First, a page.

340% more returns compared to S&P500.
Super Strong Entry Barriers.
Most of the MedTech successful companies are 50-100 years old or even more, they have become so well entrenched, that it is next to impossible to dislodge them from their positions because of very high entry barriers. The sector (ETF: IHF) has grown at an astonishing high rate, beating SP500 by over 340% gains in last 17 years.
Sector Returns vs S&P500 Returns
Entry of new competitors is extremely tough. High barriers to entry arise due to long development timelines and strict regulations which are necessary to safeguard the testing of new devices, as well as the need to navigate the patents and intellectual property rights space. At the production stage high barriers also arise from the need for highly specialised equipment to achieve a specified level of precision in manufacturing.
Most of the leading companies are in US and Europe.
MedTech, or medical technology, is every product and service used for preventing, diagnosing, monitoring, and treating disease.
Medical technology includes medical and surgical procedures, medications, equipment, and facilities, as well as the organizational and support systems that enable care delivery.
Articles, instruments, apparatuses, or machines used in the prevention, diagnosis, or treatment of illness or disease, or for detecting, measuring, restoring, correcting, or modifying the structure or function of the body for some health purpose, make up the medical technology industry (also known as medical devices).
MedTech has seen bigger tailwinds after COVID-19 epidemic, around the world. Medical devices (respirators), in-vitro diagnostic devices (e.g., PCR rapid testing kits), and related digital health devices are now common household names.
Medical device firms in the United States are known around the world for their inventive and high-tech products. R&D investment continues to account for a large portion of the medical device industry’s budget, accounting for around 7% of total revenue. Compared to other research-oriented industries like aviation, auto, or defence, this sector is more profitable even after high research expenditure.
There are multiple factors that are pushing the demand for MedTech in emerging markets –
- Rising disposable income
- Increased health awareness
- Health insurance
- Proliferation of hospitals and diagnostic centres
Remote Monitoring, Sensors, Wearables
A medical sensor is a device used to measure a patient’s biological or physical condition. Medical sensors can be used to measure heart rate, blood pressure, respiration, body temperature, and other vital signs. They can also be used to monitor blood sugar levels, brain activity, and muscle activity. Medical sensors are typically small, wearable devices that can be attached to the body or placed inside the body.
There are several key drivers that are fuelling the growth of the medical sensors market. One of the main drivers is the increasing demand for miniaturized and wearable sensors. This is due to the fact that these sensors offer a number of advantages, such as the ability to monitor a patient’s vital signs in real-time, which can be extremely beneficial in a number of different medical applications.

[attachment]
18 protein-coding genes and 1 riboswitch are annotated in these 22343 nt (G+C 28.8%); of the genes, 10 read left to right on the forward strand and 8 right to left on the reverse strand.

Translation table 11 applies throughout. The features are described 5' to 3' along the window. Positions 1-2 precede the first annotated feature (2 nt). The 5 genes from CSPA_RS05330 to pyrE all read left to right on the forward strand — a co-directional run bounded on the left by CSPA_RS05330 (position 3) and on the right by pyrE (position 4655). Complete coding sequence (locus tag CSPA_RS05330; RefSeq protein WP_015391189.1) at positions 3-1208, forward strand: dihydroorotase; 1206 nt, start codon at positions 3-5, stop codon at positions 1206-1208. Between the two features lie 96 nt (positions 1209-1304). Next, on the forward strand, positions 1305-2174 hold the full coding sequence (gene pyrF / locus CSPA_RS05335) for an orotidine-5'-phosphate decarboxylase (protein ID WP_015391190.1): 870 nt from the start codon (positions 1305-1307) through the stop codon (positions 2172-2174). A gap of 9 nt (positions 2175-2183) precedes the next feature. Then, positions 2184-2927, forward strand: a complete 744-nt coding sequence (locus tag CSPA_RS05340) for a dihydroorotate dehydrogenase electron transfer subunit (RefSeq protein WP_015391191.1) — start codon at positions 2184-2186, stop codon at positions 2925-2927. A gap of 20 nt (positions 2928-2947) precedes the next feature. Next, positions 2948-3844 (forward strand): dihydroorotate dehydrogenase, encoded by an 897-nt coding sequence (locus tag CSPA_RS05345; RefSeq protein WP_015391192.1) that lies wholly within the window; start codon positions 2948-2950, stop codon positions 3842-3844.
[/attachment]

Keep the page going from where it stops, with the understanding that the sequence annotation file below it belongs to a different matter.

Wearable devices have the potential to help and support senior citizens’ improve their quality of life. Individuals can wear sensors to track various health matrices, aid in rehabilitation and treatment evaluation, identify potential illness, monitor safety concerns, such as falls, and serve as emergency alert systems. Fitness-tracking watches can also help encourage not just older adults but also young fitness enthusiasts to monitor their physical activity and sleep behavior
Remote patient monitoring is useful in managing chronic disease, providing post-acute care, monitoring the safety of the elderly population, and increasing older patients’ participation in managing their health. The technology ensures providers are continually looking at the current condition of their patient’s health, rather than depending on static snapshots of health data, which could be days, weeks, or even months old. It also slows the progression of chronic disease and ensures ongoing recovery after being discharged from an acute care facility.
5G and Remote Monitoring
5G is the next evolution in cellular technology, but the telecommunications industry is not the only beneficiary of this next generation of wireless connectivity. When combined with other emerging technologies (e.g., big data, edge computing, artificial intelligence, machine learning, the cloud, and radical interoperability) 5G acts as a significant force multiplier in health care. 5G is expected to offer not only faster speeds with quicker downloads, but also significantly tighter security, better reliability, higher data volume, and reduced latency. These attributes are important in a world where health care is increasingly reliant on data, both in the acute setting and as more patients get care delivered on-the-go and at home.